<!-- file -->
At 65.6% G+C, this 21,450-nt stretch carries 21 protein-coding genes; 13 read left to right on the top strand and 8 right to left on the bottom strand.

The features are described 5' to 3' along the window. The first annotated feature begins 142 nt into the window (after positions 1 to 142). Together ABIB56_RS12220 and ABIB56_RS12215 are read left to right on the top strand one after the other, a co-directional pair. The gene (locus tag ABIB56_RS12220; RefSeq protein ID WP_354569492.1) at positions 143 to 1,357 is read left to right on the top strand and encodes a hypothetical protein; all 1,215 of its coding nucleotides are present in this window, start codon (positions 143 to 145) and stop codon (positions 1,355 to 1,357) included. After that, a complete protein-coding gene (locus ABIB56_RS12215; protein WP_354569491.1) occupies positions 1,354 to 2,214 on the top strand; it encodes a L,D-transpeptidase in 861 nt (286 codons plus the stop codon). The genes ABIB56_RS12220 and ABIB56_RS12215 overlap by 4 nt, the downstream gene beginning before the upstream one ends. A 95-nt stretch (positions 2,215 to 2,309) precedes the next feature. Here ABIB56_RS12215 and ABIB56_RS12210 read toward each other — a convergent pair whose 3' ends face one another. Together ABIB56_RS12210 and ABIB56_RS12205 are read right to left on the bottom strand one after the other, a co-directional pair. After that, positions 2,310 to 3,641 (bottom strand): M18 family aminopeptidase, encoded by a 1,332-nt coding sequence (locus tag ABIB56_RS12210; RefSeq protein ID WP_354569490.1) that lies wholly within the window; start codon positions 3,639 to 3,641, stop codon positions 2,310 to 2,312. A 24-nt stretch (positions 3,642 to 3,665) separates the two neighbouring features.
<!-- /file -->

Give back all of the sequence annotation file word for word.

At 65.6% G+C, this 21,450-nt stretch carries 21 protein-coding genes; 13 read left to right on the top strand and 8 right to left on the bottom strand.

The features are described 5' to 3' along the window. The first annotated feature begins 142 nt into the window (after positions 1 to 142). Together ABIB56_RS12220 and ABIB56_RS12215 are read left to right on the top strand one after the other, a co-directional pair. The gene (locus tag ABIB56_RS12220; RefSeq protein ID WP_354569492.1) at positions 143 to 1,357 is read left to right on the top strand and encodes a hypothetical protein; all 1,215 of its coding nucleotides are present in this window, start codon (positions 143 to 145) and stop codon (positions 1,355 to 1,357) included. After that, a complete protein-coding gene (locus ABIB56_RS12215; protein WP_354569491.1) occupies positions 1,354 to 2,214 on the top strand; it encodes a L,D-transpeptidase in 861 nt (286 codons plus the stop codon). The genes ABIB56_RS12220 and ABIB56_RS12215 overlap by 4 nt, the downstream gene beginning before the upstream one ends. A 95-nt stretch (positions 2,215 to 2,309) precedes the next feature. Here ABIB56_RS12215 and ABIB56_RS12210 read toward each other — a convergent pair whose 3' ends face one another. Together ABIB56_RS12210 and ABIB56_RS12205 are read right to left on the bottom strand one after the other, a co-directional pair. After that, positions 2,310 to 3,641 (bottom strand): M18 family aminopeptidase, encoded by a 1,332-nt coding sequence (locus tag ABIB56_RS12210; RefSeq protein ID WP_354569490.1) that lies wholly within the window; start codon positions 3,639 to 3,641, stop codon positions 2,310 to 2,312. A 24-nt stretch (positions 3,642 to 3,665) separates the two neighbouring features.